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Laboratoire d’Excellence SEAM « Science and Engineering for Advanced Materials and devices » IDEX USPC

Article mis en ligne le 11 décembre 2017
dernière modification le 10 janvier 2018
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A3 : Functionalization & nano-structuration of surfaces


Research on the functionalization and nanostructuration of various surfaces has been speeding up these past five years for the development of new sensors and biosensors and original molecular electronic devices. These domains are currently under study at ITODYS, together with LSPM, MSC, MPQ and LPL.

Sensors and biosensors

CNTs based hybrids, ie. CNTS coupled to organometallic groups such as metallophthalocyanines, exhibit electrocatalytic activity toward several electrochemical reactions and anchored to a surface will be studied to developed new and efficient electrodes. Electrochemically prepared polymers mixed or not to metal nanoparticules or metallic complexes graffed on a surface may form also very sensitive electrodes. DNA-based biosensors with direct electrochemical detection have been already developped. The original results based on analyzing the interactions between gene and electroactive probes allows extending this approach to promising biomimetic molecules such as peptido-nucleic acids (PNA), sequence of DNA (aptamers) to detect chiral molecules and also oligopeptides for detecting proteins, antibodies biochemical markers.

Different strategies for functionalizing electrode surfaces by ultrathin organic layers will be based on electroformed conductive polymers, electrografted aryl groups or oligomers derived from diazonium salts which are nonmanual methods that allow miniaturisation and functionalization over a large scale, from several square centimetres down to nanodomains. Molecular imprinted polymers (MIPs) with specific recognition nanocavities may act as artificial antibodies and exhibit high selectivity toward the imprinted molecules (organic compounds, bioorganic molecules, metal ions). New methodologies for enhancing mass-transfer through the elaboration of thin films covalently grafted onto an electrode or 3D hierarchical macroporous structures and sensitivity by coupling MIP elements to voltammetric tranducers or to photonic crystals will be developed with the goal to design nanometer-sized hybrid inorganic nanosupport/MIP systems. Diamond is also a material of choice for sensors. Boron doped diamond as well as hydrogenated diamond surface modifiy the electrical conductivity of diamond making it suitable for conception of new sensing devices. Functionalization of diamond layers by photochemically or sonochemically assisted grafting of phenyldiazonium or double functionalized silanes for further immobilisation of biomolecules (enzymes, for example), and control of the diamond/metal interface for implementing ohmic contacts will be an important focus.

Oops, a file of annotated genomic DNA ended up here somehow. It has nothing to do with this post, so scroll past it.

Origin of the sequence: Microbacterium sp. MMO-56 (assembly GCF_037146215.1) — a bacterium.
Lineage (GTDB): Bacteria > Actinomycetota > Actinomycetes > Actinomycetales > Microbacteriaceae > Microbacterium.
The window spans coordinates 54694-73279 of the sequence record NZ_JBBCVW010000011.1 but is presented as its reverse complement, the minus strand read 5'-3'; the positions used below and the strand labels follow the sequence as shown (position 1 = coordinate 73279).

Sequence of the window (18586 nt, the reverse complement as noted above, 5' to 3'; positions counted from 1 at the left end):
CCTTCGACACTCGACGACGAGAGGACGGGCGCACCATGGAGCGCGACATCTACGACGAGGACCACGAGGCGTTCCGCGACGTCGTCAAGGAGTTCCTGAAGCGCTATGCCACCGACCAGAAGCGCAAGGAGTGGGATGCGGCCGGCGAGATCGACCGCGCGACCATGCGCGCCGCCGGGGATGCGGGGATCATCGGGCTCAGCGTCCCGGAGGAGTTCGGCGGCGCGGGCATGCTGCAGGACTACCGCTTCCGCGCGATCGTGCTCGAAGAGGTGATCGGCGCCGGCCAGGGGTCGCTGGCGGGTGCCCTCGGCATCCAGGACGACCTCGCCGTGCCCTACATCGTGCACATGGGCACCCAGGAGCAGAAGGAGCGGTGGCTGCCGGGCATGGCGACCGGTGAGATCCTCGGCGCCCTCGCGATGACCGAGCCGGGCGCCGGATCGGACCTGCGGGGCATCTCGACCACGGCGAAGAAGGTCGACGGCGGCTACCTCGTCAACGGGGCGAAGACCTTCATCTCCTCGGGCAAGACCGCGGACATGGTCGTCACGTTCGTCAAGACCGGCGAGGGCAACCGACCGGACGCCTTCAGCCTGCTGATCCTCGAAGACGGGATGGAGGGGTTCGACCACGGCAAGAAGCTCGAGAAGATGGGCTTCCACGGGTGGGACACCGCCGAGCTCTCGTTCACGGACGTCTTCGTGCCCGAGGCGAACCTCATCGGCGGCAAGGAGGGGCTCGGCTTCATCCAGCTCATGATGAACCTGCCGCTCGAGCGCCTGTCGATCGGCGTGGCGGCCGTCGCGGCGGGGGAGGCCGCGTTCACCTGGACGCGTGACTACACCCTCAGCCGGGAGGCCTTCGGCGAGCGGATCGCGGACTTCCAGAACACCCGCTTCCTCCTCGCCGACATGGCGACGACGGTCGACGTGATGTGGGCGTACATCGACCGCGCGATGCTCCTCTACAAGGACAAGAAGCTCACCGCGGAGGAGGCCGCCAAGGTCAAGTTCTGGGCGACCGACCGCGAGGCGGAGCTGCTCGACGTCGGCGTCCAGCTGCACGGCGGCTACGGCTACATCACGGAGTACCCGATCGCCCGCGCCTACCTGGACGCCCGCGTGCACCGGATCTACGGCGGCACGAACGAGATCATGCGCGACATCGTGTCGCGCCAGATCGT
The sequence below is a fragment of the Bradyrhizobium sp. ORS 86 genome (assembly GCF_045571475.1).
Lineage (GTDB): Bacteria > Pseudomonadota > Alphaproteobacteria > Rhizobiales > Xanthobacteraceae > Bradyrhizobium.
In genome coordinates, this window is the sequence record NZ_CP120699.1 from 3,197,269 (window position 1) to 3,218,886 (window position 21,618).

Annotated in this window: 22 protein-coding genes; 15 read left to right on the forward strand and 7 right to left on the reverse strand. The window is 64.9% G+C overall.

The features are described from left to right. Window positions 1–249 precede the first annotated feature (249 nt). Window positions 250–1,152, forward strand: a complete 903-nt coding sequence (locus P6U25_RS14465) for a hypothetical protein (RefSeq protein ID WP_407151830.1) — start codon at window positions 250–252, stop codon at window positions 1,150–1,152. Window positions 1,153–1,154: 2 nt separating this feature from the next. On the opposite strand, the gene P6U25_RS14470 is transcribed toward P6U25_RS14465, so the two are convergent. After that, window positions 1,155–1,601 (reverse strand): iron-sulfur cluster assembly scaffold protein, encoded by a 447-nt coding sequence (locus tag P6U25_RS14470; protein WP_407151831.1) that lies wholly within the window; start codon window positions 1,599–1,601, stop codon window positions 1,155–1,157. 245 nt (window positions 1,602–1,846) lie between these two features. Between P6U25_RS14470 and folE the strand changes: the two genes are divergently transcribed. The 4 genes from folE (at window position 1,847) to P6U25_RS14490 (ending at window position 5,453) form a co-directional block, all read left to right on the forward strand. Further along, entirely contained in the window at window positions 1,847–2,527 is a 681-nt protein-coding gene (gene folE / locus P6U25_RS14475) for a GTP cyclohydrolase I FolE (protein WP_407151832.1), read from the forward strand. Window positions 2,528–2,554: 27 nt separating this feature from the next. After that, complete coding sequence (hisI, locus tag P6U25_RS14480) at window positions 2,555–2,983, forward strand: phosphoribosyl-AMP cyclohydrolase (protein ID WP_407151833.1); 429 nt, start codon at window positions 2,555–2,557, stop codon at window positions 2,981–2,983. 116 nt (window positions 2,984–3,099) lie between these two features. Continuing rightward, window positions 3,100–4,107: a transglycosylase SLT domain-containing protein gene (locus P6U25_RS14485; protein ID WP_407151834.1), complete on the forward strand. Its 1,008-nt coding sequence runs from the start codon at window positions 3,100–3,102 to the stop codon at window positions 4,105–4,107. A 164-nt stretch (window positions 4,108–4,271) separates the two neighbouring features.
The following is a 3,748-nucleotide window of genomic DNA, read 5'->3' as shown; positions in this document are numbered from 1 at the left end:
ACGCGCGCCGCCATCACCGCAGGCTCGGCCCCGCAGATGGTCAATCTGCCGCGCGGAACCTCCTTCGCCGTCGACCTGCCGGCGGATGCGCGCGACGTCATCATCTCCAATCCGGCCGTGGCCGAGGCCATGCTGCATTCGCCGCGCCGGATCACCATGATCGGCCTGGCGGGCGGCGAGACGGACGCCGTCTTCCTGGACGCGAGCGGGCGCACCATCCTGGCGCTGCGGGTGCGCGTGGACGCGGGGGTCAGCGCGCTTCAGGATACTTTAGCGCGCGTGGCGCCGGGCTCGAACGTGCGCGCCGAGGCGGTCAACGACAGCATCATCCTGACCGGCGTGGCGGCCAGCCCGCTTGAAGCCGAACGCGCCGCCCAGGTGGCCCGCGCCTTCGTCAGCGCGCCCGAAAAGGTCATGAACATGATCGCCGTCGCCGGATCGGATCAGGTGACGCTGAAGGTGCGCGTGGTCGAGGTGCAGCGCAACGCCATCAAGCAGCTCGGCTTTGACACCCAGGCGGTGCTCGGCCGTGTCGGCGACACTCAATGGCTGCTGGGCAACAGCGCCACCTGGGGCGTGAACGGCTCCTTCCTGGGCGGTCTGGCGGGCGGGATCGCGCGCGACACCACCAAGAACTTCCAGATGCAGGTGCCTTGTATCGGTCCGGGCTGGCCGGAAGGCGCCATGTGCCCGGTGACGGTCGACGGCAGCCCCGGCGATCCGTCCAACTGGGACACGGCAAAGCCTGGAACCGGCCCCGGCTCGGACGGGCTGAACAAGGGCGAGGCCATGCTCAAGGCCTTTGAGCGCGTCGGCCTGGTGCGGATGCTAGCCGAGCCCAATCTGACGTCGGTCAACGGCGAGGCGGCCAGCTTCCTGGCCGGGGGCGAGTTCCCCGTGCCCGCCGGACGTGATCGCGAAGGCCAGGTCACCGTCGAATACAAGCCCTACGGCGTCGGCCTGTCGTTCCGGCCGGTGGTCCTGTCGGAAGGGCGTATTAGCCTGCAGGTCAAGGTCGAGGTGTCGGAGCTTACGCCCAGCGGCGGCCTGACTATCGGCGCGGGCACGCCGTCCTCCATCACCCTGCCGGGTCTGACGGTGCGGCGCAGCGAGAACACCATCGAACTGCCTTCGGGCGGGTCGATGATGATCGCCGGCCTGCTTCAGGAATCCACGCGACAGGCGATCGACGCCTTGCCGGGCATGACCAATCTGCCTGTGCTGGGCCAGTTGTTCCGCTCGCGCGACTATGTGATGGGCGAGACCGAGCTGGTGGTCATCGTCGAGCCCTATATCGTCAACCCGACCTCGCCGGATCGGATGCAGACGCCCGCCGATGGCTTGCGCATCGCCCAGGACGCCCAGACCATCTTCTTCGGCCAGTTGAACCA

These approaches will be investigated in collaboration between ITODYS, LSPM, LPL, MSC and MPQ. Molecular electronics Molecular transport at the nanometer scale has shed new light on many body phenomena in condensed matter (molecular domains at 2D (monolayers), 2D (monolayers), 1D (wire), or 0D (dots)). This approach at various dimensions allows the full understanding of the effect of reduction of size on molecular transport. This needs a tight collaboration between physicists of electronic transport under tip (STM at MPQ) or not (TELEM team at MPQ) and chemists (ITODYS) specialists of electroactive/materials tailored for their grafting and self-assembling capacities onto surfaces. We will fabricate junctions between one molecule and two metallic contacts and investigate how the experimental signatures of quantum transport are modified when a single molecule is inserted in a nanogap. We will also elaborate nano-structured networks using templates, self assembling, nanoprinting, and by formation of mesoporous 2D networks from solutions, the filling of the pores being then carried out by electrochemistry, dipping, or vacuum evaporation. Transport measurements adapted to such nanostructures are necessary. Direct transport measurements through single molecules can be performed at very low temperature and under magnetic field either in transistor geometry with nanometer-spaced electrodes fabricated by controlled electromigration of nanowires or by STM (MPQ - ITODYS). Specific phenomena occurring at the nanometre scale level like the Kondo effect in presence of ferromagnetism or the magneto-Coulomb blockade will be studied. The interaction between between Physicists and Chemists is of particular importance in this field.

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